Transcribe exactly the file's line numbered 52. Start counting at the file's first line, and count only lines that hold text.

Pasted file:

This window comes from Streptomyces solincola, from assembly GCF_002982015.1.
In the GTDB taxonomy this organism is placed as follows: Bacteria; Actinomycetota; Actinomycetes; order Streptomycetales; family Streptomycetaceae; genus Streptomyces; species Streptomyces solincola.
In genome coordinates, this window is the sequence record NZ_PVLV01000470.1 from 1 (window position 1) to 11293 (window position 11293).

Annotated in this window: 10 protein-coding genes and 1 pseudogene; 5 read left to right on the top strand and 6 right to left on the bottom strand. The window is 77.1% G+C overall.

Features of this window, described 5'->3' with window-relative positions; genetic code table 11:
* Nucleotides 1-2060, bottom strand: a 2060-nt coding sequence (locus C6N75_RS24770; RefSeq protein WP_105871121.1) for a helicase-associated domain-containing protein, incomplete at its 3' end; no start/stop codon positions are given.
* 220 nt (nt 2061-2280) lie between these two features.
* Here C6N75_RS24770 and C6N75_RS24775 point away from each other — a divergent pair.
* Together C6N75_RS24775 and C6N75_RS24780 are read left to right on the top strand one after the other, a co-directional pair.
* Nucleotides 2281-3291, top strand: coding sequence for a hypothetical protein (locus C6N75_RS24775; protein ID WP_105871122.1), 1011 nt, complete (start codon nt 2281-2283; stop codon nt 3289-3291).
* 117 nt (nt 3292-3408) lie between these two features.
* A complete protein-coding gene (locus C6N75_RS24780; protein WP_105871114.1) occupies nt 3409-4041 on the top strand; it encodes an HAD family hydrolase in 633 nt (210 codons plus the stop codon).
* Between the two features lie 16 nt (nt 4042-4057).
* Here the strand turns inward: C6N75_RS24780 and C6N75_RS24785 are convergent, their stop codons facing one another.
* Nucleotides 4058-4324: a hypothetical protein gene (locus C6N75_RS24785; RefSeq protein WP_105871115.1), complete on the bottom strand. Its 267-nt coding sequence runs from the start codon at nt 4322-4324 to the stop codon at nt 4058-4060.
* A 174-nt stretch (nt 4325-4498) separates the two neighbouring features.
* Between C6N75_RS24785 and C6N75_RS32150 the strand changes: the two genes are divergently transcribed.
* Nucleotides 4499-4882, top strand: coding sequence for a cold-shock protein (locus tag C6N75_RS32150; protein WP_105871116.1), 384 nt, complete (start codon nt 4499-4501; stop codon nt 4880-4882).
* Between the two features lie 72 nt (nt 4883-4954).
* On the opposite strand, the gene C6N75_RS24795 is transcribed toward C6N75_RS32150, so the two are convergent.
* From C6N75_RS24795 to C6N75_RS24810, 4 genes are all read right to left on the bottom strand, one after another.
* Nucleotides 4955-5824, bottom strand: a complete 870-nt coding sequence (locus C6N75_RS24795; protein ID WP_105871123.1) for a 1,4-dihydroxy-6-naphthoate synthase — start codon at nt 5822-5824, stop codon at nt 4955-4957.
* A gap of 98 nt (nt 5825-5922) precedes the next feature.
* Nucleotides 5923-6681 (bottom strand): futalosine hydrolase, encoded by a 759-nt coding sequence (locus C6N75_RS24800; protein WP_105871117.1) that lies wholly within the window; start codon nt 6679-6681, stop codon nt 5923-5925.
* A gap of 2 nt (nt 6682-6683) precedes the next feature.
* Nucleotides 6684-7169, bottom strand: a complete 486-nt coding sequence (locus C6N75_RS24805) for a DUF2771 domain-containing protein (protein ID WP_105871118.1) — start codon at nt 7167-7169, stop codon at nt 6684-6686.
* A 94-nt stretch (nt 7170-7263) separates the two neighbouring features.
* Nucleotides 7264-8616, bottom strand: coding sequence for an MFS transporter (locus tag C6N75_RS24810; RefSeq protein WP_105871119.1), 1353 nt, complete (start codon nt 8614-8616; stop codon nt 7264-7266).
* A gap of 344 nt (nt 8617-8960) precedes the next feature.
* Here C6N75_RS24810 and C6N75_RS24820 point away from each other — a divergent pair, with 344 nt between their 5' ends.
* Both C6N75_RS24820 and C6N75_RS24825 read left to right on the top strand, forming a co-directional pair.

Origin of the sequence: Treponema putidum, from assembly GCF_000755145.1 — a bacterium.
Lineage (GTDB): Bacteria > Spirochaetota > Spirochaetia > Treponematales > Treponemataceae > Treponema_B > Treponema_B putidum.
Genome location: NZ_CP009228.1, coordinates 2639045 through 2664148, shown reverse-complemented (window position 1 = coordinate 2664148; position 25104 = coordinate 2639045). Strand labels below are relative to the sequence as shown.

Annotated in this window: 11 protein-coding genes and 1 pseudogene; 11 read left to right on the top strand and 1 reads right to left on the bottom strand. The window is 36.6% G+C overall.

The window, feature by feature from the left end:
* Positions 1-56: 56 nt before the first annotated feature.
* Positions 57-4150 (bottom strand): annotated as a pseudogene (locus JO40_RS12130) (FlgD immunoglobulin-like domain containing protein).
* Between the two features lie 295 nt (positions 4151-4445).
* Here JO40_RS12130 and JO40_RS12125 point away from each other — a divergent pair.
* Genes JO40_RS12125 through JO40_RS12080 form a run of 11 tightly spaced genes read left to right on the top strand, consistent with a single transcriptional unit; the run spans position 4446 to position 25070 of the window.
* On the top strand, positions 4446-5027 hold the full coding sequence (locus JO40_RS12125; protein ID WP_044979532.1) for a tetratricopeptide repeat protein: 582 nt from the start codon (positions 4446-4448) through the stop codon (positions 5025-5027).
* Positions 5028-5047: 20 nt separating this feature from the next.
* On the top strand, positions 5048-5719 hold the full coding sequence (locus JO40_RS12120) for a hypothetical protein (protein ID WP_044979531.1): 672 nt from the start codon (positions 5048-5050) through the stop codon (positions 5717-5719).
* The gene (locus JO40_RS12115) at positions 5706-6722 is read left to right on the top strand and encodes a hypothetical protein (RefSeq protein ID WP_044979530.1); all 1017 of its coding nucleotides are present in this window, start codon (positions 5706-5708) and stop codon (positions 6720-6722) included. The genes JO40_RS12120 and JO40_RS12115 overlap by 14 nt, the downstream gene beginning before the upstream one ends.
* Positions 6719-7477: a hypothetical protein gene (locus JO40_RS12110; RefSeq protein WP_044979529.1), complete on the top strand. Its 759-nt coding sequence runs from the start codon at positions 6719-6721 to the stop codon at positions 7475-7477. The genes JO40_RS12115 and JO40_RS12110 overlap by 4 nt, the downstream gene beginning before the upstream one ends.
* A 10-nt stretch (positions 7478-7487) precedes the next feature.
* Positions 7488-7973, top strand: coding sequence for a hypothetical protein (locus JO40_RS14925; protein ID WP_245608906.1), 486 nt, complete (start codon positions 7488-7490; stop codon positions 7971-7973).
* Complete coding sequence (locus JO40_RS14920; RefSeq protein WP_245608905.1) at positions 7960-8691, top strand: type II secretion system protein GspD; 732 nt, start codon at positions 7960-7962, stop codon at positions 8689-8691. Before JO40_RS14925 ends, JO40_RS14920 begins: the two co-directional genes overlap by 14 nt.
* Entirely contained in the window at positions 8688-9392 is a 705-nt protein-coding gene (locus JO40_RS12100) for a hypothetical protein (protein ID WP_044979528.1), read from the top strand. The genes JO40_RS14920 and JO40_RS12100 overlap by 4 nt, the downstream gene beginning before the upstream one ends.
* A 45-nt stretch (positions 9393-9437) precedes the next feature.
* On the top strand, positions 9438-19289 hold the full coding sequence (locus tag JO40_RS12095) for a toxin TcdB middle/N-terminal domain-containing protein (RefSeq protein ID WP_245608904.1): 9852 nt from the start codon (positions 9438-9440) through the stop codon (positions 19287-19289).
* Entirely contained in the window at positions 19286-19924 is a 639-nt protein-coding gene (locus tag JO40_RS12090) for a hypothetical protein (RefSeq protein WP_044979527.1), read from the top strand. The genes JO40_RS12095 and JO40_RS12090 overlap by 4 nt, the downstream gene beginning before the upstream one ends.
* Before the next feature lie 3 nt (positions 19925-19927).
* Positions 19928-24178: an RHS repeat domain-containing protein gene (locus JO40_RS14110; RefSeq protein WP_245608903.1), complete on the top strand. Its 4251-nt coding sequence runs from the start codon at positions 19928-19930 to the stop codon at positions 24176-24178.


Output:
* On the top strand, positions 9438-19289 hold the full coding sequence (locus tag JO40_RS12095) for a toxin TcdB middle/N-terminal domain-containing protein (RefSeq protein ID WP_245608904.1): 9852 nt from the start codon (positions 9438-9440) through the stop codon (positions 19287-19289).